Summary: The Biotopical - A philosophical and semantic analysis of the use of the sign ’nature’ in The Commission on Nature and Agriculture’s report as of 2013. In this thesis I have attempted to understand the implications of the notion of nature within a political context. This begets an analytical pincer movement: The point of interest must be at the intersection of be the notion of nature in a broad social sense, and the usage of nature in a strictly empirical sense. Following Hegel, nature is understood negatively as ‘an idea in the form of otherness.’ This implicates that nature does not designate any positive semantic kernel, but can only be understood as what it, in a specific context, is not. I find that in The Commission on Nature and Agriculture’s report, which produces a number of recommendations to Danish lawmakers, nature is consistently presented as either a specific place or as an abstract space. This process of configuring nature as space on a semantic and practical level is what I choose to call the biotopical (from Greek, bio = life, topos = space). I find that the biotopical operation takes place through a number of dialectical stages: Firstly, through an understanding of nature as a pure essence, which cannot be delimitated, but which instead constitutes a horizon of semantic elusion by way of its otherness. Secondly, this elusive nothing presents itself as an elusive something, that is, as a lack. This lack is imagined to be the lack of an abstract natural substance, understood as some primordial being that is hidden behind the natural things. This purely metaphysical substance is thought to be ‘that which is in its proper place’, and thus, thirdly, the lack of this big natural other, becomes a very existential lack, as it designates the social condition of ‘being in one’s proper place.’ In the attempt to attain this holistic natural state, the biotopical designates the move to find and delimitate this abstract natural substance. Spurred by social pressure the biotopical births the only comprehendible nature as a dialectical synthesis: nature as place (the biotope). The more ardently this designation of nature as place is carried out, the more elusive the metaphysical natural substance seems, which then, through an act of absolute recoil, encourages the biotopical further. I conclude that, as a political notion, nature is obfuscating the very thing it designates: the natural objects in our immediate environment. Furthermore, nature must be abolished in order to understand the landscape not as a primordial or non-human moral entity, but as a precarious ethical challenge.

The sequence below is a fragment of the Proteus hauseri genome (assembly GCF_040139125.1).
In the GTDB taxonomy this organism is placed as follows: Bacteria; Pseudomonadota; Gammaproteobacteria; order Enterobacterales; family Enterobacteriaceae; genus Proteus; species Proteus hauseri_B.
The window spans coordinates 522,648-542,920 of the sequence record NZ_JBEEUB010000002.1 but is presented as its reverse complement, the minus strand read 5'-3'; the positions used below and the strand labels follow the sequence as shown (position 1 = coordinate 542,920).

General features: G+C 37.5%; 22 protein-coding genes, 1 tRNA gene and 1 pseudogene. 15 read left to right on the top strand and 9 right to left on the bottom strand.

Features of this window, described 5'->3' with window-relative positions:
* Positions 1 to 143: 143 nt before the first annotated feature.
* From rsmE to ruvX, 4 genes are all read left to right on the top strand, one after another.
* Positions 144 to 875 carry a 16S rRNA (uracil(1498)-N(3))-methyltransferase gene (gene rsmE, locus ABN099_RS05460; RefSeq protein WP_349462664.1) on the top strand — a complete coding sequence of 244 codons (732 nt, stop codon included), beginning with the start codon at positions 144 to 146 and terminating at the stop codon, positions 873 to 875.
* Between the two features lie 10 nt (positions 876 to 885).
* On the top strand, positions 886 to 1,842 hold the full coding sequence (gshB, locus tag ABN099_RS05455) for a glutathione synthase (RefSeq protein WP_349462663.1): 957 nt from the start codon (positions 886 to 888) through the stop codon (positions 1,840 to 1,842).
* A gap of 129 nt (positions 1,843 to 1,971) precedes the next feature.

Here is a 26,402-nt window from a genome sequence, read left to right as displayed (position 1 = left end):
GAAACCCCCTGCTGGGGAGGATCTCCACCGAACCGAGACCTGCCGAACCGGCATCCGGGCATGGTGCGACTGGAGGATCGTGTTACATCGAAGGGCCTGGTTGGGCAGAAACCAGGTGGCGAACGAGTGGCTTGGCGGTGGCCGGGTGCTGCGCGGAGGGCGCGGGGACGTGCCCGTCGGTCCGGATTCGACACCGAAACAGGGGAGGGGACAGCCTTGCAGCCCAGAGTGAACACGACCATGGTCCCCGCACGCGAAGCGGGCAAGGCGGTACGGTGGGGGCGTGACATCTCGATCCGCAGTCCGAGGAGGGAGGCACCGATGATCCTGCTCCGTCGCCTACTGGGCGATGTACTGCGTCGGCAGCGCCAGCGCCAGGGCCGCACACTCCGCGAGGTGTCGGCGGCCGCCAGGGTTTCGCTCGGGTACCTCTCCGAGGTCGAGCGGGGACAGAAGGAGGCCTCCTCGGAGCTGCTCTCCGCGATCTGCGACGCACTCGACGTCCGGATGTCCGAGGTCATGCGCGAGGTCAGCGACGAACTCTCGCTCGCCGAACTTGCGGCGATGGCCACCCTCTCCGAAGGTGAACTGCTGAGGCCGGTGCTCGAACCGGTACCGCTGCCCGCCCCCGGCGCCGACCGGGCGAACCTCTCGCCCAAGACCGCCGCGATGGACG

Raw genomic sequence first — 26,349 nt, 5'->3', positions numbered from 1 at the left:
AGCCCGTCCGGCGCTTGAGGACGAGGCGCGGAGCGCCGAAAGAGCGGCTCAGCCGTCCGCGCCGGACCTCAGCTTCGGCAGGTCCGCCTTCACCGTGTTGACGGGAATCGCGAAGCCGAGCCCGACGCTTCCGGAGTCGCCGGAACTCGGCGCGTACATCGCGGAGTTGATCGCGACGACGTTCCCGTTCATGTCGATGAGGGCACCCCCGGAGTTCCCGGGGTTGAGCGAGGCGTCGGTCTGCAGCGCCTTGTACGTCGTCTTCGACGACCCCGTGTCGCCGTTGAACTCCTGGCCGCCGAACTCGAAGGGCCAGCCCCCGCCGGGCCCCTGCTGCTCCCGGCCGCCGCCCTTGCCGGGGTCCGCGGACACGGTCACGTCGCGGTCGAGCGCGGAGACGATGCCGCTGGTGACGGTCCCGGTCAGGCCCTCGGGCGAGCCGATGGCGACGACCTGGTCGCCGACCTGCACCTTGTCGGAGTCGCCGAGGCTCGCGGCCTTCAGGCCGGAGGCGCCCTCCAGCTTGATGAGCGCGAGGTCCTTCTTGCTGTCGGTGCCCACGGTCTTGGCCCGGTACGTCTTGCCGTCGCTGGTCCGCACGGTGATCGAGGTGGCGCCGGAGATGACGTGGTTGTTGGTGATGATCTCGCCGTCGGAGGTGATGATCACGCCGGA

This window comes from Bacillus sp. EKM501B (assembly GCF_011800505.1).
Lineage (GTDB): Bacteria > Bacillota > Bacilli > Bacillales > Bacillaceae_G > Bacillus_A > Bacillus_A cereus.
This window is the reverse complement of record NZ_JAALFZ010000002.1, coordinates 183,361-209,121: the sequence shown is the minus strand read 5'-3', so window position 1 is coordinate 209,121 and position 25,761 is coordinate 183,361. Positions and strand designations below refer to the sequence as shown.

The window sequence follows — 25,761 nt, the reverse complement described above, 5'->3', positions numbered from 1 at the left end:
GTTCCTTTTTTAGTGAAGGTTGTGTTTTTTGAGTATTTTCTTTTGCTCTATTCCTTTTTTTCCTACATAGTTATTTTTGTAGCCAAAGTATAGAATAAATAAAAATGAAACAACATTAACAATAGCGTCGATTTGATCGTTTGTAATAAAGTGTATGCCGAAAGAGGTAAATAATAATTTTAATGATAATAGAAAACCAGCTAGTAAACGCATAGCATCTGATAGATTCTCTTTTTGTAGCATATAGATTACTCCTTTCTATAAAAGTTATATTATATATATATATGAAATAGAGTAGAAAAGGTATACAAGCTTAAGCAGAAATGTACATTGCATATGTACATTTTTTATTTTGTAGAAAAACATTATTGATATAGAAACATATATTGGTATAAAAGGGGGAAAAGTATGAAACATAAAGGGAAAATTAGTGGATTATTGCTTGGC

|Educations||MSc in Philosophy, (Graduate Programme) Final Thesis|
|Number of pages||76|